What Does the Ontario Liquor License Act (LLA) Outline

What Does the Ontario Liquor License Act (LLA) Outline

What Does the Ontario Liquor License Act (LLA) Outline?

The sad truth is that far too often, people still get injured by drunk drivers. In April 2021, Ontario police laid more than 600 DUI charges, an increase of 20% over last year. Yet, tragic stories of death or personal injury from drunk driving continue in growing numbers.

For many victims, it’s hard to know where to turn for help. But, if you received a personal injury from an intoxicated person, keep reading. This overview of the Ontario Liquor License Act (LLA) will answer questions about your rights.

Changes to Ontario Impaired Driving Laws

Driving while intoxicated now comes with stiffer penalties in Ontario. Fines for offenses when driving drunk are now mandatory. For example, a BAC of 80-119 mg is a minimum $1,000.00 fine.

Police have more authority to demand BAC tests from motorists. Refusal to take a breathalyzer test also comes with mandatory fines.

Laws have strengthened in fines for causing injury or death while driving drunk as well. Mandatory prison terms are a good start, but victims deserve reimbursement. Yet, liability doesn’t always end with the driver.

Still, this preventable crime happens all too frequently. The Ontario Liquor License Act has put more pressure on establishments that serve alcohol. Bars and taverns can show liability for non-compliance with Ontario liquor laws.

So, if you’ve sustained an injury, call a personal injury lawyer. An investigation of events before the drunk driver got into a vehicle can reveal much. Smart Serve rules on the serving of alcohol are explicit.

Understanding Smart Serve

Any public house licensed to serve alcohol in Ontario is subject to strict laws. All employees who serve alcohol need to have Smart Serve certification. Under the Ontario liquor laws, personnel must enforce rules to prevent excessive drinking.

Servers will reduce the amount served to an individual showing signs of intoxication. They will also refuse service to guests who appear intoxicated. In addition, bars and taverns must refuse entry to anyone entering who is already drunk.

The Ontario Liquor License Act protects the intoxicated person and anyone who may be affected by their behavior. As a result, if the person causes personal injury while driving drunk, they may not be the only party liable.

Smart Serve training includes practices for serving at special functions like weddings. The same rules apply, and the licensee for the event is responsible for exercising moderate alcohol consumption. Smart Serve certification is still required whether the alcohol is served free or sold.

Notably, guest safety inside the establishment is also included. Bars must refrain from dangerous activities with guests who are drinking. For example, contests that involve physical activity are not permitted while serving alcohol.

The bar staff must ensure safe transport for intoxicated guests to their homes. The Alcohol and Gaming Regulation and Public Protection Act governs all these regulations. Establishments that don’t follow the safe serving of alcoholic beverages are liable.

In short, the server’s responsibility to an intoxicated guest goes beyond the sidewalk. Ontario liquor laws will protect anyone affected by an intoxicated person.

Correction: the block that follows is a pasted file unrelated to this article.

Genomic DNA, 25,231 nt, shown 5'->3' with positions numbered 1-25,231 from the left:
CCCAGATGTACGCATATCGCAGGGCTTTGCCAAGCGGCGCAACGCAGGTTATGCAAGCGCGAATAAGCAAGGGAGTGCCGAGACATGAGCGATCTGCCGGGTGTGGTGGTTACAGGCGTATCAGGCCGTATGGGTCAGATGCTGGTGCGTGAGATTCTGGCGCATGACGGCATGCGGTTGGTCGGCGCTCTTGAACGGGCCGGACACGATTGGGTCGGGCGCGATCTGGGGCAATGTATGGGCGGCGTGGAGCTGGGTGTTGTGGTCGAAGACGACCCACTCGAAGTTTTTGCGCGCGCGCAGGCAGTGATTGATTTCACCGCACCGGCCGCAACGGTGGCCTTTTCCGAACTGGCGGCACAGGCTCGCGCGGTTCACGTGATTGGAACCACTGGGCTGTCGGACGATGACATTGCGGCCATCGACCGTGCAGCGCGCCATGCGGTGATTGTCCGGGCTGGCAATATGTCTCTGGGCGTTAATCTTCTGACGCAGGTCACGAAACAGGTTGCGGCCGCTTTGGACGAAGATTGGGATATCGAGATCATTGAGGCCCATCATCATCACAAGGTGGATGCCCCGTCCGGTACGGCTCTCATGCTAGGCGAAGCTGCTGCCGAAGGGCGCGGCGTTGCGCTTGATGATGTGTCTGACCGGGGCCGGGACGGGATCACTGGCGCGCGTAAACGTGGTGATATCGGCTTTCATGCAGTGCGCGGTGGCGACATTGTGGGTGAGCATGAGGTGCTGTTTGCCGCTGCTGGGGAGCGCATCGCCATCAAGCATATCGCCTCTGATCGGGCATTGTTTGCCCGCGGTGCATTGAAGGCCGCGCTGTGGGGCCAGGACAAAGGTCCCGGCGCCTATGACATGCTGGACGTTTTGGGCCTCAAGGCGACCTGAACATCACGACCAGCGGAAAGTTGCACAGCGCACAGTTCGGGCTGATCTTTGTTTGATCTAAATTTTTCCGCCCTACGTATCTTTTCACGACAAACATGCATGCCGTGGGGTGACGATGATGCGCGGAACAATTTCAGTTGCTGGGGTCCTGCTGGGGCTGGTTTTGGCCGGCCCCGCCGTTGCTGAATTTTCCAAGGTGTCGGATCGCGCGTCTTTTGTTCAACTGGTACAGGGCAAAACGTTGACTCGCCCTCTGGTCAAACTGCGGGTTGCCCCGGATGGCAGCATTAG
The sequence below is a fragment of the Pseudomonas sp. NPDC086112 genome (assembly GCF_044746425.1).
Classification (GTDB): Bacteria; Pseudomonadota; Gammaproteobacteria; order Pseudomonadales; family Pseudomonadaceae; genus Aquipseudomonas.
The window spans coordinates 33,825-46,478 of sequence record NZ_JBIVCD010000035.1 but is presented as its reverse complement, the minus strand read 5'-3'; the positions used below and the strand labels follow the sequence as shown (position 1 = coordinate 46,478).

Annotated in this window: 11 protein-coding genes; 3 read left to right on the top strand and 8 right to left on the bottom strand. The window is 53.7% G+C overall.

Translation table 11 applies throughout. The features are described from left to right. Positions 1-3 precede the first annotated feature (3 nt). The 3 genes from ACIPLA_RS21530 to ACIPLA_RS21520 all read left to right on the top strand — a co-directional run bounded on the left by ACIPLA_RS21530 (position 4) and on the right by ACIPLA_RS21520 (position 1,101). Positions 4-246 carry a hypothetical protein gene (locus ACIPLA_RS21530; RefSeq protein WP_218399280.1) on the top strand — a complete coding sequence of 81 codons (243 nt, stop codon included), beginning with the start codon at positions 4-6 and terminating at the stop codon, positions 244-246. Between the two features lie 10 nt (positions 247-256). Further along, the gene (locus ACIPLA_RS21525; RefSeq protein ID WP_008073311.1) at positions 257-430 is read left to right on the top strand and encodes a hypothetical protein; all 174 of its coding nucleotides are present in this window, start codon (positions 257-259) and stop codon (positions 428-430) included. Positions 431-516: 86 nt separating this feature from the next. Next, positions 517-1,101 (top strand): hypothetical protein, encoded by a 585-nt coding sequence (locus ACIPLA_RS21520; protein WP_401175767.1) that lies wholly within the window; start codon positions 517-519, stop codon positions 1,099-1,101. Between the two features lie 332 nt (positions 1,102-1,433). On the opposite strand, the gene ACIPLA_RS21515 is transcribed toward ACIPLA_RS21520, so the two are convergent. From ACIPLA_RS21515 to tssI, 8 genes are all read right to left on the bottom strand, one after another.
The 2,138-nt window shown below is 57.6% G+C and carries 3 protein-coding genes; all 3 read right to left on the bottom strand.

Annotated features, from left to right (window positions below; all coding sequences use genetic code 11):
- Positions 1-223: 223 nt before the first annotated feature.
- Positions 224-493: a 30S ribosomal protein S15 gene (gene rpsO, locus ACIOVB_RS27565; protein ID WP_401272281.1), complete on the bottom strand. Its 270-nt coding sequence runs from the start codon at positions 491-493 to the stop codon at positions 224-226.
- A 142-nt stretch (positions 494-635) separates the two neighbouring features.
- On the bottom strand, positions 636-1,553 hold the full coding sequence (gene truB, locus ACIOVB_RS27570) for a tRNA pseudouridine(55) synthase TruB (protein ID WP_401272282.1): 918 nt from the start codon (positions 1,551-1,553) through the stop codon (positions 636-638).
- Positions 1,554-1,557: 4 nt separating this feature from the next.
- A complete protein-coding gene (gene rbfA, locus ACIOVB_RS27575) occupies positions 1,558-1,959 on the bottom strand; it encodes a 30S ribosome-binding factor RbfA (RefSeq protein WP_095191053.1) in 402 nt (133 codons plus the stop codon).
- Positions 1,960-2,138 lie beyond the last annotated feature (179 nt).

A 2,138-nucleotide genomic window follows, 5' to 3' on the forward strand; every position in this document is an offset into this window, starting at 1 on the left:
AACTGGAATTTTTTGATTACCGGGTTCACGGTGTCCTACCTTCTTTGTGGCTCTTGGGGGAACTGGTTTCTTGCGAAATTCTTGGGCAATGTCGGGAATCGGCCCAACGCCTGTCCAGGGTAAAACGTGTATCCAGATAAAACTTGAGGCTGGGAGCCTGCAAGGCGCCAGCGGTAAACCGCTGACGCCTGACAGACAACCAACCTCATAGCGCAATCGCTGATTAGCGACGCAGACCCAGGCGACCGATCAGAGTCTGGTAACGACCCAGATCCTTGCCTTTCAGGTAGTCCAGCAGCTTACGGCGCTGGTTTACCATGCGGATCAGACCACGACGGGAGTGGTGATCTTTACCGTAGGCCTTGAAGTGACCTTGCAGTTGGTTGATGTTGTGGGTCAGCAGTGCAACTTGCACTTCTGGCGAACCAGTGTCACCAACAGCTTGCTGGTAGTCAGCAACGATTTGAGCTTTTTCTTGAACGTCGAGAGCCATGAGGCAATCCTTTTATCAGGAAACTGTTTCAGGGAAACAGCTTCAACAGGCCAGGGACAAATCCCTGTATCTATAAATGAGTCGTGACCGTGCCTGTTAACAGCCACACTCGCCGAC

The Ontario Liquor License Act

The LLA first outlines the requirements for obtaining a license to sell alcohol. Then, the act lists the types of establishments allowed to serve alcohol. Thus, Ontario liquor laws cover a broad range of circumstances.

There are 22 sections in the LLA covering every aspect of selling or serving alcohol to the public. In addition, fomenters and brewing establishments are also part of the licensing law.

Then, the section for Responsible Use instructs on the lawful serving to patrons. Finally, the section outlines age restrictions for serving and times allowed.
Responsible Use also provides detail about the removal of intoxicated patrons. Again, there are clear guidelines on removing a patron and when to allow them to reenter.

Finally, the Compliance section deals with the authority given to the police to carry out the law. For example, section 44 explains the power given to police to detain or impound vehicles. Police also have the right to search the vehicle’s interior.

It’s important to note that the laws discussed are not limited to road vehicles. Boats, farm equipment, and construction machinery are all subject to Ontario impaired driving laws.

Fines and offenses are also outlined in the Ontario Liquor License Act. Every establishment that serves alcohol to the public knows and must follow this act. Ontario liquor laws are strict and clear to operators of bars and taverns.

When granted licenses to serve, each bar owner understands the risks of over-serving. They also know that their liability does not end when a patron leaves the establishment. Virk Personal Injury Lawyers have the resources to investigate these instances.

What It All Means for the Injured

If you experience personal injury from an intoxicated person, you have certain rights. The Ontario Liquor License Act has evolved since its beginnings during prohibition days. Today, Ontario liquor laws reach far beyond the premises of a bar or tavern.

The Ontario impaired driving laws are becoming more effective, and more resources are available to people who suffer personal injury from drunk driving.

Virk Personal Injury Lawyers proudly serves Hamilton, Niagara, Mississauga and the surrounding communities. To make sure you get the results you deserve, contact us first.